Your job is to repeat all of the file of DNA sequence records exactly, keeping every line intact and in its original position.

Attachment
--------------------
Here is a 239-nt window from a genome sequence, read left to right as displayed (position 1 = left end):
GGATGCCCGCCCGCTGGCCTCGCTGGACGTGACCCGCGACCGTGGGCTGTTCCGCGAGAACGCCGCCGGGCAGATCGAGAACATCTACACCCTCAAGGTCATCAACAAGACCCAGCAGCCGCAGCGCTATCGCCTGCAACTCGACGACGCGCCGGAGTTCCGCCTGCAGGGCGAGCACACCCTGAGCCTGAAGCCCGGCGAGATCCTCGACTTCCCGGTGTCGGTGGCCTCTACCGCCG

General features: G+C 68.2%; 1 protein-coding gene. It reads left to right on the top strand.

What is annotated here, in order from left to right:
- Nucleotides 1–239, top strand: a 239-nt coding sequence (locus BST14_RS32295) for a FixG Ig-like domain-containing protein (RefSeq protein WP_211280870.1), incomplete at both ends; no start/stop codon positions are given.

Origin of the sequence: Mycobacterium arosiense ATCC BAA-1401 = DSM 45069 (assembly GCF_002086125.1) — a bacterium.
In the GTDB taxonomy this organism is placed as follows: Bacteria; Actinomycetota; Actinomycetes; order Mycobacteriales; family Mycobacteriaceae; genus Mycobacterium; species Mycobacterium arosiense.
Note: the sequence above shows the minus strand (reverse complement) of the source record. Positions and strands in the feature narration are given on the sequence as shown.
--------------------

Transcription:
Here is a 239-nt window from a genome sequence, read left to right as displayed (position 1 = left end):
GGATGCCCGCCCGCTGGCCTCGCTGGACGTGACCCGCGACCGTGGGCTGTTCCGCGAGAACGCCGCCGGGCAGATCGAGAACATCTACACCCTCAAGGTCATCAACAAGACCCAGCAGCCGCAGCGCTATCGCCTGCAACTCGACGACGCGCCGGAGTTCCGCCTGCAGGGCGAGCACACCCTGAGCCTGAAGCCCGGCGAGATCCTCGACTTCCCGGTGTCGGTGGCCTCTACCGCCG

General features: G+C 68.2%; 1 protein-coding gene. It reads left to right on the top strand.

What is annotated here, in order from left to right:
- Nucleotides 1–239, top strand: a 239-nt coding sequence (locus BST14_RS32295) for a FixG Ig-like domain-containing protein (RefSeq protein WP_211280870.1), incomplete at both ends; no start/stop codon positions are given.

Origin of the sequence: Mycobacterium arosiense ATCC BAA-1401 = DSM 45069 (assembly GCF_002086125.1) — a bacterium.
In the GTDB taxonomy this organism is placed as follows: Bacteria; Actinomycetota; Actinomycetes; order Mycobacteriales; family Mycobacteriaceae; genus Mycobacterium; species Mycobacterium arosiense.
Note: the sequence above shows the minus strand (reverse complement) of the source record. Positions and strands in the feature narration are given on the sequence as shown.